It is fair to say that some of the best red wines in the world are made in France. Here is an introduction to some of the most excellent red wines from France. Therefore, if you want to learn more on the topic, keep on reading.

Cabernet Sauvignon

They say that Cabernet Sauvignon is Gallic as garlic itself. That’s because even though sometimes it is aloof, it smells excellent, almost by default.

Cabernet Sauvignon is known for its opaque purple color, as well as its notes of blackcurrant, which are followed by aromas of sandalwood and cedar. In regards to its palate, it is high in both tannin and acid, and it is full-bodied.

Its native region is Bordeaux, but they never mention that on the wine labels.

French vineyard
French vineyards are the worldwide home of wine, and it’s hard to get more classically French than a Cabernet Sauvignon


Thanks to its firm structure, it can feel somewhat aloof. That is especially apparent when you drink it without any food. At the same time, that means it can age well. Therefore, a mature Cabernet Sauvignon combined with a premium stake can be a highly memorable experience.

Pinot Noir

This is one of those varieties that takes a lot of work and effort to grow it. Almost always, yields are modest, it needs a long and cool-season to ripen the right way, and it is prone to diseases.

Fortunately for all wine lovers, the Burgundy region hosts the optimal conditions for growing this exceptional variety.

The red Pinot Noir is a light-bodied wine featuring a touch of soft tannin, bright acidity, and color that can be either translucent garnet or ruby. In regards to its flavors, one can expect notes of strawberry, cranberry, and cherry. On the subtle side, there might be some notes of truffle oil and herby notes.


The home of Syrah is in the Northern Rhone Valley. This is a medium-bodied red wine featuring flavors of fresh bramble and spices that range from charred meat to pepper. Syrah is very often blended with Grenache and other varieties. Very often, Syrah is mistaken for Shiraz. Even though they are made from the same variety, there are some differences. For example, Syrah is characterized by a restrained and flagrant style, whereas Shiraz is jammy, ripe, and full-bodied.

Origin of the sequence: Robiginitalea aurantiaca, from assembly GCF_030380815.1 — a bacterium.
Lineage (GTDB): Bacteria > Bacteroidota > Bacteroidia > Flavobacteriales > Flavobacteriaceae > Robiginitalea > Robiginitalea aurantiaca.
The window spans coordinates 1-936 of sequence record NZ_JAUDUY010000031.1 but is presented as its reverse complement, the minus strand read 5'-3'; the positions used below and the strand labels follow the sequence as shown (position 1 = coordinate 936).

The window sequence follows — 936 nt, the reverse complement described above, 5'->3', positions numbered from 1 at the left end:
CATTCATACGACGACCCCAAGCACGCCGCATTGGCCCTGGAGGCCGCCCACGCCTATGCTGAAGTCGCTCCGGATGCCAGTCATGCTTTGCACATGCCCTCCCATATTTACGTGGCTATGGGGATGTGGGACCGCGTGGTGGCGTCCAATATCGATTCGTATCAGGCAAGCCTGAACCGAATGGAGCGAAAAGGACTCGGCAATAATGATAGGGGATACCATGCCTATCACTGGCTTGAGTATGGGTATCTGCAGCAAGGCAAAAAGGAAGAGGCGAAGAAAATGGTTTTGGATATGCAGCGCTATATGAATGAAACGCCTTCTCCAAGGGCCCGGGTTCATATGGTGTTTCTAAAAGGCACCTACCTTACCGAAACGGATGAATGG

One of the biggest misconceptions about red wines is that they cannot be as refreshing as white wines. In that regard, Gamay proves that it can compete with many lighter styles of wine.

This light-bodied red wine is high in acid and low in tannin, which is more typical for white wines rather than red wines. And that makes it so special. In terms of flavors, there is a strong presence of black cherry and blackcurrant.

As a result, it is a member of a really small club of red wines that can be consumed lightly chilled.


Even though French is the single most important ingredient in France’s top wines, it isn’t of French origin. It is a variety that initially comes from Spain.

Most of it is grown along the Languedoc-Roussillon region, as well as the southern parts of Rhone.

Although a key component in many French wines, Grenache originally comes from Spain!

Grenache is a full-bodied wine that is low on tanning, high on alcohol, has low acidity, and features a pale color. As a result, with the purpose of getting more structure and color, winemakers blend it with varieties such as mourvèdre and Syrah.

Wines made with this variety tend to be high in alcohol (often above 15%), very hearty, and with a strong presence of dried herb aromas. The dried herb aromas are because of the garrigue that is often found in the vineyards with Grenache.


Merlot is by far the most widely planted variety in France. There are more than 115,000 hectares of Merlot. To put it in better perspective, that’s ten times the size of Paris.

Merlot is rarely used as a single variety and almost always as a blending wine. The main reason is that Merlot has only moderate amounts of acidity, has a strong presence of plum fruit flavor, and it feels somewhat soft. Thanks to those features, it feels incomplete as a stand-alone variety.

Most of the time, it is blended with Cabernet, which is very dark and is high on both acid and tannin.

However, when talking about Merlot, we cannot forget one of France’s most legendary wines, the Pétrus. It is made entirely of Merlot. The big misfortune is that one bottle of this superb wine costs staggering £2,000.